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Business

Japan consortium to cultivate veggie factory business in Mideast

TOKYO -- A group of Japanese companies is gearing up to market vegetable factories in the Middle East, with an eye toward landing roughly 50 billion yen ($469 billion) in construction contracts in three years.

Showa Denko, Marubeni and Chiyoda are moving toward signing a contract with United Arab Emirates conglomerate Al Ghurair as early as this month. A demonstration factory will be built by year-end if all goes smoothly.

The roughly 100-sq.-meter hydroponic vegetable factory will use light-emitting diodes instead of the sun to produce 12.5kg of leafy greens a day. It will use a tenth as much water as a greenhouse or a conventional farm in the UAE, since it will not lose water to evaporation or soil absorption.

Al Ghurair plans to sell output from the factory through a supermarket unit, targeting the wealthy. It will consider constructing a full-scale facility later.

A vegetable factory capable of producing 1 ton a day is estimated to cost between 1 billion yen and 2 billion yen to build. Showa Denko will provide LEDs and other equipment, while Chiyoda will procure materials needed for construction. Marubeni will handle marketing. The Japanese companies hope to secure 20 to 25 contracts in the region in three years.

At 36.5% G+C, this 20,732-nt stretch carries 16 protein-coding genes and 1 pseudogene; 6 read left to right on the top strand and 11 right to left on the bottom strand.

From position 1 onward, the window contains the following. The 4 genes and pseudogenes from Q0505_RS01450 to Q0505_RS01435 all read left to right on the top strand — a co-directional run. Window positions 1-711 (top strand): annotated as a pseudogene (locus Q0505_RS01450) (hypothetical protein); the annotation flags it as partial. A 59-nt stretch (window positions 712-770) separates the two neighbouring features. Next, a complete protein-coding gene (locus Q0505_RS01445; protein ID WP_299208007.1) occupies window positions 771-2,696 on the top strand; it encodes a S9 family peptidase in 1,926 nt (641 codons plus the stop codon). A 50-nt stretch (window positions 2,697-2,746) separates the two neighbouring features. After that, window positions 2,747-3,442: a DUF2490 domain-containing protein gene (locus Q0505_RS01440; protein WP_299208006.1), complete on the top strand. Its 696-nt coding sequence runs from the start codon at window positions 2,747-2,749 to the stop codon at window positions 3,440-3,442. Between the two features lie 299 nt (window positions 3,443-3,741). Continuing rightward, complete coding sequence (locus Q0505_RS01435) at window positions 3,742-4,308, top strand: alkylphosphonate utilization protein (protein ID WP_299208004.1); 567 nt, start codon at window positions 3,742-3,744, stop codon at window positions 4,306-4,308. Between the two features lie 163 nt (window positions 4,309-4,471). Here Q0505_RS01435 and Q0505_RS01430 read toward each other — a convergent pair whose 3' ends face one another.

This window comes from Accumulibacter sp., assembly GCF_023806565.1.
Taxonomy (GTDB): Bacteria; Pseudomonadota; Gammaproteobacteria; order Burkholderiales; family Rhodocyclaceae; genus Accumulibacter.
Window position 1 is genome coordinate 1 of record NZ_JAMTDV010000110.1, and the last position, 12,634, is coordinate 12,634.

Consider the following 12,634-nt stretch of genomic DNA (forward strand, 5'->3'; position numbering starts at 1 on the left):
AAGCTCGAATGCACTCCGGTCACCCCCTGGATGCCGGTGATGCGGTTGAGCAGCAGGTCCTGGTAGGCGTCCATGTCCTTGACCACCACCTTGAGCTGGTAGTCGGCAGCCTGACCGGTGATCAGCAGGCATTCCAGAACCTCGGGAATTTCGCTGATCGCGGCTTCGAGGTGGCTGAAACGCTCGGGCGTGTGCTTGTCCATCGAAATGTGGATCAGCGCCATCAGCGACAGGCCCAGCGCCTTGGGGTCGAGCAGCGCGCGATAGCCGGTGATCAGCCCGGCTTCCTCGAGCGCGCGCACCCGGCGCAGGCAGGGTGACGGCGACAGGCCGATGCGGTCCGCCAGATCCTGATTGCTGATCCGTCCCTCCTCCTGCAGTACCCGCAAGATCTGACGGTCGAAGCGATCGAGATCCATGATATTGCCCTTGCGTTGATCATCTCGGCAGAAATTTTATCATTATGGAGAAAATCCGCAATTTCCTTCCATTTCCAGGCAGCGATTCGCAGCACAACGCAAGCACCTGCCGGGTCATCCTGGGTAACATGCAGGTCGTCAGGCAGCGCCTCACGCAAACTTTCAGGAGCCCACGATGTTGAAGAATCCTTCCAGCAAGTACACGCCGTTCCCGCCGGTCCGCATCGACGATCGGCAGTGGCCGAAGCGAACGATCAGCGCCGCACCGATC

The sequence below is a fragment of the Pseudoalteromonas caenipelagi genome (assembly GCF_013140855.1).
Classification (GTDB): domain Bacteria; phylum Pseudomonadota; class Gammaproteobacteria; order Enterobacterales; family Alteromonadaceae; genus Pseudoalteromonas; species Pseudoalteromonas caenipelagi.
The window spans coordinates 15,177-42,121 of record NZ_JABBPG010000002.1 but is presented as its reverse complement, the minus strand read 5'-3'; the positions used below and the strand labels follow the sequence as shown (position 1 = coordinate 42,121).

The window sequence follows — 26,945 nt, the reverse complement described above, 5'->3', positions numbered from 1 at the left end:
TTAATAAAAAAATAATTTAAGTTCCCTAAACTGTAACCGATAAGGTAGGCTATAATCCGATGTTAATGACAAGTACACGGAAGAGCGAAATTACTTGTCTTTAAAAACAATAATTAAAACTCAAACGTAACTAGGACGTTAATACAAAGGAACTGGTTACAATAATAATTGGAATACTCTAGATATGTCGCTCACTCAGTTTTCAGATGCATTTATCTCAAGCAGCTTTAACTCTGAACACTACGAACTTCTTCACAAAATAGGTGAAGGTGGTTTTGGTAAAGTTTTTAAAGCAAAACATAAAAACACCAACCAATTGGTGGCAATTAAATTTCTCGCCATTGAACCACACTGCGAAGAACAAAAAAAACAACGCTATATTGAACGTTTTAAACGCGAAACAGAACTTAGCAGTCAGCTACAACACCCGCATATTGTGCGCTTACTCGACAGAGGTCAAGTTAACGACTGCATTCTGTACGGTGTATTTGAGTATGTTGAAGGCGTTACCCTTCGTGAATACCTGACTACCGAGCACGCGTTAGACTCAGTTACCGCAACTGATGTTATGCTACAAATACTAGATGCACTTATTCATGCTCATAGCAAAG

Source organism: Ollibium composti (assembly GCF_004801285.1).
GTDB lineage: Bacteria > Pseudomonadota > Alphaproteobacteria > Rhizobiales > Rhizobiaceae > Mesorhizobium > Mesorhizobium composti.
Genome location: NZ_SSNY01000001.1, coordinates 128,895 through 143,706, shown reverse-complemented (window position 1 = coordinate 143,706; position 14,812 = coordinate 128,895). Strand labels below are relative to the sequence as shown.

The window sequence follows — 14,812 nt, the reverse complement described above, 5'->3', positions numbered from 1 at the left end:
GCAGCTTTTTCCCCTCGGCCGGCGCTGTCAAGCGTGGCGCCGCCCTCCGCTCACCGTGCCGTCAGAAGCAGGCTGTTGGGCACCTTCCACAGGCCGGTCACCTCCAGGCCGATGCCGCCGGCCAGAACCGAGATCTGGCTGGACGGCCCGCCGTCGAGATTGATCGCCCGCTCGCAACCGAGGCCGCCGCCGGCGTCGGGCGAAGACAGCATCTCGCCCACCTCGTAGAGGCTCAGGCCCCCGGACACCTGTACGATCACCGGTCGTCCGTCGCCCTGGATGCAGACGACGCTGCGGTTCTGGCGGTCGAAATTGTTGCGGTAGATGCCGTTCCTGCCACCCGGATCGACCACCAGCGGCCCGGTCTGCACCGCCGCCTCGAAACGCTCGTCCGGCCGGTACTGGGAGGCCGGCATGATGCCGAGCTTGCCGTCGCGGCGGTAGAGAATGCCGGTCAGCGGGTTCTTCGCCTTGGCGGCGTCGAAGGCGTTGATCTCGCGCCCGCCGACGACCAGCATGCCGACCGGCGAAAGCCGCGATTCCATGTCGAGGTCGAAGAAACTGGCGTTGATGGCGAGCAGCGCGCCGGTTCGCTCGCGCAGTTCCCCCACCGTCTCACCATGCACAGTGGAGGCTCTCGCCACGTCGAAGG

Most leafy vegetables sold in the water-poor UAE are imported from the U.S., France and elsewhere, resulting in stale offerings that can sell for a whopping $6 or more per 100 grams for lettuce.

Still, 25-30% of the population in such UAE cities as Dubai and Abu Dhabi earns the equivalent of more than 10 million yen a year. So the Japanese consortium sees a decent business opportunity, believing that its factories should be able to provide competitively priced fresh offerings.

As of February, 191 vegetable factories were operating in Japan, according to the Japan Greenhouse Horticulture Association -- roughly three times the count of five years earlier. But in a survey by the association from late last year to early this year, 55.9% of 34 operators polled were incurring losses.

A Showa Denko system has been employed at 35 vegetable factories in Japan so far. It uses proprietary red LEDs and enjoys a reputation as an efficient system that helps factory operators turn a profit more easily.

(Nikkei)

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